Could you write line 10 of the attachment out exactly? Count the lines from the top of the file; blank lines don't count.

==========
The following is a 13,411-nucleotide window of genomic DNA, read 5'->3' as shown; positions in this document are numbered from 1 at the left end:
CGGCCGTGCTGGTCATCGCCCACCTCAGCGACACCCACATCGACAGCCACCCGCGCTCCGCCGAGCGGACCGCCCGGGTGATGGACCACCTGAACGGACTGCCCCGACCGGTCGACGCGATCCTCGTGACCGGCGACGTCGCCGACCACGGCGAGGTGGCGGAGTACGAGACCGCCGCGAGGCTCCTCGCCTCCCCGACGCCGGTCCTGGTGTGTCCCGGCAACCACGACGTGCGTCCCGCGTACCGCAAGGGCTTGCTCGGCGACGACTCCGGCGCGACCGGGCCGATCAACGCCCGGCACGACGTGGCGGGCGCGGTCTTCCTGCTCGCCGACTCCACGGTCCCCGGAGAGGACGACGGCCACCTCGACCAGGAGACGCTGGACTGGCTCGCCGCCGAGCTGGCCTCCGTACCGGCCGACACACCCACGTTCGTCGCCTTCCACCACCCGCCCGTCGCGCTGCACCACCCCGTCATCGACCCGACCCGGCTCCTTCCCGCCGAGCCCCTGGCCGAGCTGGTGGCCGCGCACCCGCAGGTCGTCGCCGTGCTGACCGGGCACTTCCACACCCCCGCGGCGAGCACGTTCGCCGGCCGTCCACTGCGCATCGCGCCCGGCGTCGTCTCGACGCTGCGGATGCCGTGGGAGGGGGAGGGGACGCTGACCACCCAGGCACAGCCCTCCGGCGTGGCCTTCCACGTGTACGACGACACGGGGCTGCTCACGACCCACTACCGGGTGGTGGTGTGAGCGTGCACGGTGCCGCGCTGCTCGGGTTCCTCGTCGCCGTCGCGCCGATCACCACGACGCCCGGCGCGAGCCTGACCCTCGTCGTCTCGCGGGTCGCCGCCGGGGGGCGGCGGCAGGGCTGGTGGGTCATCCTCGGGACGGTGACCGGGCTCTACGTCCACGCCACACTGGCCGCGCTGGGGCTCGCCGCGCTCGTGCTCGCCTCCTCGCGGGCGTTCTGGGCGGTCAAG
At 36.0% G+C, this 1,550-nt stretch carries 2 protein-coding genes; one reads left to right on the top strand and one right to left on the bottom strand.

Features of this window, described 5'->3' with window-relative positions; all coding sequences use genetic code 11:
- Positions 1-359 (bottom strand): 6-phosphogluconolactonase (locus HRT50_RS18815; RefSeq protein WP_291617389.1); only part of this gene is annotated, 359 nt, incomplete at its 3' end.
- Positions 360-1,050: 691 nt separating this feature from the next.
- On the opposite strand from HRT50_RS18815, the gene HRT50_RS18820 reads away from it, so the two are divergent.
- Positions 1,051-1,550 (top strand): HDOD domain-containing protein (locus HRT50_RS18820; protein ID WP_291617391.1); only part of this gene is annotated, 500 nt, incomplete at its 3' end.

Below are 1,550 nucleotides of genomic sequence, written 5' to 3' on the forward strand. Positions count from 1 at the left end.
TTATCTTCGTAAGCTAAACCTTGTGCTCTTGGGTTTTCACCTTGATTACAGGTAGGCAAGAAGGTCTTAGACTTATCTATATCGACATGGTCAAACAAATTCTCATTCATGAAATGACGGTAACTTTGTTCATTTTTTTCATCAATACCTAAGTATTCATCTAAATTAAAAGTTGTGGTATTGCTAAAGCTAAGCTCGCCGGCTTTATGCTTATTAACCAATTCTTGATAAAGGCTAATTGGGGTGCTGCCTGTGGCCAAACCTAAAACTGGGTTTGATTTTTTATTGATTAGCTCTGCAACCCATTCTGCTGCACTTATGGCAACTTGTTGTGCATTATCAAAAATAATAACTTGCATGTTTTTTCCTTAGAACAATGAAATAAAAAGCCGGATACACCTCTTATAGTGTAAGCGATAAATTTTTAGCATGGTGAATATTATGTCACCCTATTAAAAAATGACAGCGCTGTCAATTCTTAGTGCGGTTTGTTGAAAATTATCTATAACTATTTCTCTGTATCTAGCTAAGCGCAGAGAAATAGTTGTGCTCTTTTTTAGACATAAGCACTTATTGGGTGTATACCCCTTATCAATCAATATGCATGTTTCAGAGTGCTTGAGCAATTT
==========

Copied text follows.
TTATCTTCGTAAGCTAAACCTTGTGCTCTTGGGTTTTCACCTTGATTACAGGTAGGCAAGAAGGTCTTAGACTTATCTATATCGACATGGTCAAACAAATTCTCATTCATGAAATGACGGTAACTTTGTTCATTTTTTTCATCAATACCTAAGTATTCATCTAAATTAAAAGTTGTGGTATTGCTAAAGCTAAGCTCGCCGGCTTTATGCTTATTAACCAATTCTTGATAAAGGCTAATTGGGGTGCTGCCTGTGGCCAAACCTAAAACTGGGTTTGATTTTTTATTGATTAGCTCTGCAACCCATTCTGCTGCACTTATGGCAACTTGTTGTGCATTATCAAAAATAATAACTTGCATGTTTTTTCCTTAGAACAATGAAATAAAAAGCCGGATACACCTCTTATAGTGTAAGCGATAAATTTTTAGCATGGTGAATATTATGTCACCCTATTAAAAAATGACAGCGCTGTCAATTCTTAGTGCGGTTTGTTGAAAATTATCTATAACTATTTCTCTGTATCTAGCTAAGCGCAGAGAAATAGTTGTGCTCTTTTTTAGACATAAGCACTTATTGGGTGTATACCCCTTATCAATCAATATGCATGTTTCAGAGTGCTTGAGCAATTT